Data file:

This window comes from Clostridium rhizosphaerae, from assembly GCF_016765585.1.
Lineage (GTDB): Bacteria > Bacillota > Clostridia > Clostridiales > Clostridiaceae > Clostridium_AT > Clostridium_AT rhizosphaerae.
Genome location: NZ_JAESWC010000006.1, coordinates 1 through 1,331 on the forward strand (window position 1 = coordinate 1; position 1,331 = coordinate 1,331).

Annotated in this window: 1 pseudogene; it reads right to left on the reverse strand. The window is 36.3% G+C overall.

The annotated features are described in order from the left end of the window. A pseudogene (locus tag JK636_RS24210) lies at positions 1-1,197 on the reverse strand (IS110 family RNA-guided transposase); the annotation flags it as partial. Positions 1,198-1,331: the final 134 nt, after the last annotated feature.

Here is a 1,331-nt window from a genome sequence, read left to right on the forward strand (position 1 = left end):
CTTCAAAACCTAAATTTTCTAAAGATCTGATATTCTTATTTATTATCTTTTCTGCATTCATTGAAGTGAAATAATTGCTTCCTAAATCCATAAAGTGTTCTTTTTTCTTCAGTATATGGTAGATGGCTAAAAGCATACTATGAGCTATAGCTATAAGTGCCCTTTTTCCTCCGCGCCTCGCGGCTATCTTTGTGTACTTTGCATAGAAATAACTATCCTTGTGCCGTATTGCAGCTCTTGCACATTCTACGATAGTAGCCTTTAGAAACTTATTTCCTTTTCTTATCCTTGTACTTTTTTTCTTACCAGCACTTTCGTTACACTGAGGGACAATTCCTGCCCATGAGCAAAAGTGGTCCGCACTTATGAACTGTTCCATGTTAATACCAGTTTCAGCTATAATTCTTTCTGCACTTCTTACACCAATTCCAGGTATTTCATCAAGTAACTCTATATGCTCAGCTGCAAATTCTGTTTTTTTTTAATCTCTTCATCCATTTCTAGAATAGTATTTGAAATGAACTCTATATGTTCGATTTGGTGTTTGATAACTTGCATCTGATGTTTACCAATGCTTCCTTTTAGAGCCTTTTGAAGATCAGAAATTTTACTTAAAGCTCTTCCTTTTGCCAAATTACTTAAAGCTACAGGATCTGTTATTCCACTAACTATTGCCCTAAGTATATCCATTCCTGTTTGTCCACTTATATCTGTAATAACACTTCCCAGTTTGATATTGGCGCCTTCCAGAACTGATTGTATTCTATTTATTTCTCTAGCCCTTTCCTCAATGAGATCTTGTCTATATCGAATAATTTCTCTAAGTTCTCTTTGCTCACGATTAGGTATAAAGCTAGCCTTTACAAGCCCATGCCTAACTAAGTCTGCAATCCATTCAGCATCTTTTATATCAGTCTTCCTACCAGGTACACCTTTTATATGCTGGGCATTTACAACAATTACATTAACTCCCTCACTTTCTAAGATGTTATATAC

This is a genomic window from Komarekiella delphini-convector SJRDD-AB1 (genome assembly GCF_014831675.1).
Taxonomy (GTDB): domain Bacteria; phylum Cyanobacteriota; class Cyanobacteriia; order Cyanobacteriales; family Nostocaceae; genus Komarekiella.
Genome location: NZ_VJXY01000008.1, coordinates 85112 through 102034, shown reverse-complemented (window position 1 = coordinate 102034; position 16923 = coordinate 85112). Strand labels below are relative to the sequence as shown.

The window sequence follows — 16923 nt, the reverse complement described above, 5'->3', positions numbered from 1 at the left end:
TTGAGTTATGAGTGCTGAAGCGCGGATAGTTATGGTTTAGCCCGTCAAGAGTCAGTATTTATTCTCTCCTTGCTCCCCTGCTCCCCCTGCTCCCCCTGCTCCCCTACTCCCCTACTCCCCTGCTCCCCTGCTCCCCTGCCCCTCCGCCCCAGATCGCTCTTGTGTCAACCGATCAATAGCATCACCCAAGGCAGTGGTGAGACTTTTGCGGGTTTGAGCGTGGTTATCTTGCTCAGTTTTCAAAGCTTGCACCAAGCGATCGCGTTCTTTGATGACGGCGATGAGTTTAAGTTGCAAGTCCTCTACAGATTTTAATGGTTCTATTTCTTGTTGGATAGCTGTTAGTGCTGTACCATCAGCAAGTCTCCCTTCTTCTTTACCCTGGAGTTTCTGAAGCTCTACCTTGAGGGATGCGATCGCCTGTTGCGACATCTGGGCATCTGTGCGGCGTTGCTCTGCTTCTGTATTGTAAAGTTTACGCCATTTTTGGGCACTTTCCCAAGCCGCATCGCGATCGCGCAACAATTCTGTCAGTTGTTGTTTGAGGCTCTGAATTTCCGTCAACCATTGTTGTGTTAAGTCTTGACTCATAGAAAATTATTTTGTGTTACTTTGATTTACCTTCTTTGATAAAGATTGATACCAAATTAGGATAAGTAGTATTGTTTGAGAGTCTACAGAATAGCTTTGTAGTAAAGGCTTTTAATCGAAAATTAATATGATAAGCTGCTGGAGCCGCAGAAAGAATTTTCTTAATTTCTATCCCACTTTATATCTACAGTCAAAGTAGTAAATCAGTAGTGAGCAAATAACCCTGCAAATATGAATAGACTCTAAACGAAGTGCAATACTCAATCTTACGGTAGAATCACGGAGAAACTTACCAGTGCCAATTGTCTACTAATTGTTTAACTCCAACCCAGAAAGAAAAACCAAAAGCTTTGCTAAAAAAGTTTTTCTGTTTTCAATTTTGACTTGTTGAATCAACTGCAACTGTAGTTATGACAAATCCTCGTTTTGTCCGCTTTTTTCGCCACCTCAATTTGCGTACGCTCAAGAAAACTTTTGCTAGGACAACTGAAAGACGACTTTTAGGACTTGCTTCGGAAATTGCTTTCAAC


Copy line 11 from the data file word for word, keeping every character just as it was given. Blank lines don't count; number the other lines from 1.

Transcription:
The window sequence follows — 16923 nt, the reverse complement described above, 5'->3', positions numbered from 1 at the left end: